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Proc Natl Acad Sci U S A. 1996 Dec 24;93(26):15227-32.

Homocysteine induces congenital defects of the heart and neural tube: effect of folic acid.

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Department of Cell Biology and Anatomy, University of Nebraska Medical Center, Omaha 68198-6395, USA.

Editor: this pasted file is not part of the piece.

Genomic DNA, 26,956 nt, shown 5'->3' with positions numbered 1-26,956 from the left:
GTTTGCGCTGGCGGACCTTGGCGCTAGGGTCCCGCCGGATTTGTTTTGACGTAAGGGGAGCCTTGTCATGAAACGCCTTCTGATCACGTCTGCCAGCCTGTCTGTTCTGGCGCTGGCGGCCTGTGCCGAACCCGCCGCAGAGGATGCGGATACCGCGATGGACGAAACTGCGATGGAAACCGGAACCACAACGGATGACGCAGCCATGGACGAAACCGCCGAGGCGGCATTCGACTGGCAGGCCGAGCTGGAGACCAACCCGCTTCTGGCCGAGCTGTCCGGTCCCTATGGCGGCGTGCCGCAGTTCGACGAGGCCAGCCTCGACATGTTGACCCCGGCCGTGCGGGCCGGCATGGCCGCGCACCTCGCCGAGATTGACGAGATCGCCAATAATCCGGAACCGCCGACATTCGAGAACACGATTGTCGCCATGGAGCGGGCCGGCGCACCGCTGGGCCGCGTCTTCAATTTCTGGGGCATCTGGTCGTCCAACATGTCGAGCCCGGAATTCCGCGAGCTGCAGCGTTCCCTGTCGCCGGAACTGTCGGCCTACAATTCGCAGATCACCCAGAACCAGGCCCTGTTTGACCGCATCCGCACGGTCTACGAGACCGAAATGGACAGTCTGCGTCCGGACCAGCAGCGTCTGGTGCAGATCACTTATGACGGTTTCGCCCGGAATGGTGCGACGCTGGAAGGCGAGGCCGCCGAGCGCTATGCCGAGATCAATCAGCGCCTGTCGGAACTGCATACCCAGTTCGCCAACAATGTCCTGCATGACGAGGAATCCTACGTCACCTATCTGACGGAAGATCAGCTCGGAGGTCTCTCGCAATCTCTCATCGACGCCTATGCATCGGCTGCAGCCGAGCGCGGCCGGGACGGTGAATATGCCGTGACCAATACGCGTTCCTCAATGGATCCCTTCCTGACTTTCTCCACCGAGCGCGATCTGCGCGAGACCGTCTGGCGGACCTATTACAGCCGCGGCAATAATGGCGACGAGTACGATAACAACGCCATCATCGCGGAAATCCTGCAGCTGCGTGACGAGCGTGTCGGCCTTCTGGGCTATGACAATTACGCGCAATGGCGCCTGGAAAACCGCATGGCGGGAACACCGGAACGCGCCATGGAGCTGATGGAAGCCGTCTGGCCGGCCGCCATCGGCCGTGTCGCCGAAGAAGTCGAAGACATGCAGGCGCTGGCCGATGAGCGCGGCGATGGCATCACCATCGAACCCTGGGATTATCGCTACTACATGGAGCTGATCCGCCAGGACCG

The biological basis or mechanism whereby folate supplementation protects against heart and neural tube defect is unknown. It has been hypothesized that the amino acid homocysteine may be the teratogenic agent, since serum homocysteine increases in folate depletion; however, this hypothesis has not been tested. In this study, avian embryos were treated directly with D,L-homocysteine or with L-homocysteine thiolactone, and a dose response was established. Of embryos treated with 50 microliters of the teratogenic dose (200 mM D,L-homocysteine or 100 mM L-homocysteine thiolactone) on incubation days 0, 1, and 2 and harvested at 53 h (stage 14), 27% showed neural tube defects. To determine the effect of the teratogenic dose on the process of heart septation, embryos were treated during incubation days 2, 3, and 4; then they were harvested at day 9 following the completion of septation. Of surviving embryos, 23% showed ventricular septal defects, and 11% showed neural tube defects. A high percentage of the day 9 embryos also showed a ventral closure defect. The teratogenic dose was shown to raise serum homocysteine to over 150 nmol/ml, compared with a normal level of about 10 nmol/ml. Folate supplementation kept the rise in serum homocysteine to approximately 45 nmol/ml, and prevented the teratogenic effect. These results support the hypothesis that homocysteine per se causes dysmorphogenesis of the heart and neural tube, as well as of the ventral wall.

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